writing a report
Reports generally set out and analyse a set of facts or a situation It can, and mostly does, include recommendations. It is factual and needs to be well-structured and clear.
Getting started - Plan & Prepare
Before writing a report you should do your planning and preparation.
- “First of all, consider your brief very carefully and make sure that you are clear who the report is for (if you’re a student then not just your tutor, but who it is supposed to be written for), and why you are writing it, as well as what you want the reader to do at the end of reading: make a decision or agree a recommendation, perhaps.” – SKILLSYOUNEED
“All your thinking needs to be focused on that, which may require you to be ruthless in your reading and thinking. Anything irrelevant should be discarded.
As you read and research, try to organise your work into sections by theme, a bit like writing a Literature Review.
Make sure that you keep track of your references, especially for academic work. Although referencing is perhaps less important in the workplace, it’s also important that you can substantiate any assertions that you make so it’s helpful to keep track of your sources of information.” – SKILLSYOUNEED
Writing a report should be structured properly.
- Introduction – Briefly saying what you plan with the report, the situation and mentioning your conclusions
- Main Body – Divide into sections with sub-headings. Set out the areas you want to cover clearly and concisely.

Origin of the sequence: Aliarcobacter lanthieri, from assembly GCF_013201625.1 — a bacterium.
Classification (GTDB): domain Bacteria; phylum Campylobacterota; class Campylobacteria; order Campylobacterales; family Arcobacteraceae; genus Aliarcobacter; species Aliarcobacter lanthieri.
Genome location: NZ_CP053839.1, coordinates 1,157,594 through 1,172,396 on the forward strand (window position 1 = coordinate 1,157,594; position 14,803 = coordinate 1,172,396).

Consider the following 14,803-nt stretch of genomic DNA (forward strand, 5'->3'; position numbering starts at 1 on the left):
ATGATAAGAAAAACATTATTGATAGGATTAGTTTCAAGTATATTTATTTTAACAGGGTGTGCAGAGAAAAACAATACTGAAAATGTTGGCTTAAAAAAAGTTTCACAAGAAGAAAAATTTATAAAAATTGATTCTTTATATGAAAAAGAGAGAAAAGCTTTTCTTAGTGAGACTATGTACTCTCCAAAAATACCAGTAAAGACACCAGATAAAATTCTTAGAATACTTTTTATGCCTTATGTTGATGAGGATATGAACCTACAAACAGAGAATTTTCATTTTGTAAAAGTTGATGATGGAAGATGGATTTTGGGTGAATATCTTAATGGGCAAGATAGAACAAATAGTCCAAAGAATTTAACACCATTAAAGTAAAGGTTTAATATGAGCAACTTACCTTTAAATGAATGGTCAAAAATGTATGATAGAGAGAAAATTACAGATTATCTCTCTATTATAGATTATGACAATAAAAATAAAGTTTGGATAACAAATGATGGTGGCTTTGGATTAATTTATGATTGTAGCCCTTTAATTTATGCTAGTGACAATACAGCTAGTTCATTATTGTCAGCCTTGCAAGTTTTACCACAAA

- Conclusion – What are your deductions. It could include recommendations.
Below are 3 typical reports that can help you with report writing.
- The chart below shows greenhouse gas emissions, in million metric tons of carbon dioxide equivalents, by sector in 1990, 1995, 2000 and 2005.Summarise the information by selecting and reporting the main features, and make comparisons where relevant.
- Write a report about some data. Write an overview by summarising the information in the pie charts.
Select and report the main features, and make comparisons where relevant.
- The last table below gives information about the number of complaints that were made per 100,000 passengers in various forms of public transport at different times of the year in 2017.
Summarise the information by selecting and reporting the main features, and make comparisons where relevant.
Report on the main features and comparisons.
The bar graph details the amount of greenhouse gases, measured in million metric tons (MMT) of carbon dioxide equivalents, that were emitted globally by five sectors (energy, international travel, agriculture, industrial processes and waste) every half-decade from 1990 to 2005. Overall, worldwide greenhouse gas emissions increased steadily over the fifteen-year period by approximately eight to ten percent every five years, and energy was the industry area that created the largest amount of emissions.